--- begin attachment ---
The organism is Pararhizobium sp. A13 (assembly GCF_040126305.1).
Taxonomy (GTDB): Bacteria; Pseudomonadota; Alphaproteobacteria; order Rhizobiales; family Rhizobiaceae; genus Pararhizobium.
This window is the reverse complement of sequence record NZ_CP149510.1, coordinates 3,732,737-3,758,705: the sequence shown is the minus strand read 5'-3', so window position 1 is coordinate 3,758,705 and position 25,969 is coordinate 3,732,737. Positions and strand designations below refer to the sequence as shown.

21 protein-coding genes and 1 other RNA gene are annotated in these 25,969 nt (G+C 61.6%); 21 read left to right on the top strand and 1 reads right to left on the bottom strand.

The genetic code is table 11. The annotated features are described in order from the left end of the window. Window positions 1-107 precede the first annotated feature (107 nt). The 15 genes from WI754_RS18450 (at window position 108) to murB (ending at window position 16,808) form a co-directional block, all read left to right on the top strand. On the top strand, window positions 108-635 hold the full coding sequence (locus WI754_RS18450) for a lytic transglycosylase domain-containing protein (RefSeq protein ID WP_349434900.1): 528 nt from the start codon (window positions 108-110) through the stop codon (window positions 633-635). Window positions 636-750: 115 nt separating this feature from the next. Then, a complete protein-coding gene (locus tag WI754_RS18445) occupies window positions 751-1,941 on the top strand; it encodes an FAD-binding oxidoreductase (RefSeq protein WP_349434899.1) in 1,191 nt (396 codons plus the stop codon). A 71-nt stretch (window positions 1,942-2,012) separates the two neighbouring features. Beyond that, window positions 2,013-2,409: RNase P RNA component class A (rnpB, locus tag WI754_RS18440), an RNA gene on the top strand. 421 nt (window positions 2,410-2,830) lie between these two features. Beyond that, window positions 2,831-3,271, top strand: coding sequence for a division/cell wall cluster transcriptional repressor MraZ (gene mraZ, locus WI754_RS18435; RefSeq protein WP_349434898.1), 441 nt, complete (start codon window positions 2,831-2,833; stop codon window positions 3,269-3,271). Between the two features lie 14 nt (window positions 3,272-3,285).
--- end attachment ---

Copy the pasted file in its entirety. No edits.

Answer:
The organism is Pararhizobium sp. A13 (assembly GCF_040126305.1).
Taxonomy (GTDB): Bacteria; Pseudomonadota; Alphaproteobacteria; order Rhizobiales; family Rhizobiaceae; genus Pararhizobium.
This window is the reverse complement of sequence record NZ_CP149510.1, coordinates 3,732,737-3,758,705: the sequence shown is the minus strand read 5'-3', so window position 1 is coordinate 3,758,705 and position 25,969 is coordinate 3,732,737. Positions and strand designations below refer to the sequence as shown.

21 protein-coding genes and 1 other RNA gene are annotated in these 25,969 nt (G+C 61.6%); 21 read left to right on the top strand and 1 reads right to left on the bottom strand.

The genetic code is table 11. The annotated features are described in order from the left end of the window. Window positions 1-107 precede the first annotated feature (107 nt). The 15 genes from WI754_RS18450 (at window position 108) to murB (ending at window position 16,808) form a co-directional block, all read left to right on the top strand. On the top strand, window positions 108-635 hold the full coding sequence (locus WI754_RS18450) for a lytic transglycosylase domain-containing protein (RefSeq protein ID WP_349434900.1): 528 nt from the start codon (window positions 108-110) through the stop codon (window positions 633-635). Window positions 636-750: 115 nt separating this feature from the next. Then, a complete protein-coding gene (locus tag WI754_RS18445) occupies window positions 751-1,941 on the top strand; it encodes an FAD-binding oxidoreductase (RefSeq protein WP_349434899.1) in 1,191 nt (396 codons plus the stop codon). A 71-nt stretch (window positions 1,942-2,012) separates the two neighbouring features. Beyond that, window positions 2,013-2,409: RNase P RNA component class A (rnpB, locus tag WI754_RS18440), an RNA gene on the top strand. 421 nt (window positions 2,410-2,830) lie between these two features. Beyond that, window positions 2,831-3,271, top strand: coding sequence for a division/cell wall cluster transcriptional repressor MraZ (gene mraZ, locus WI754_RS18435; RefSeq protein WP_349434898.1), 441 nt, complete (start codon window positions 2,831-2,833; stop codon window positions 3,269-3,271). Between the two features lie 14 nt (window positions 3,272-3,285).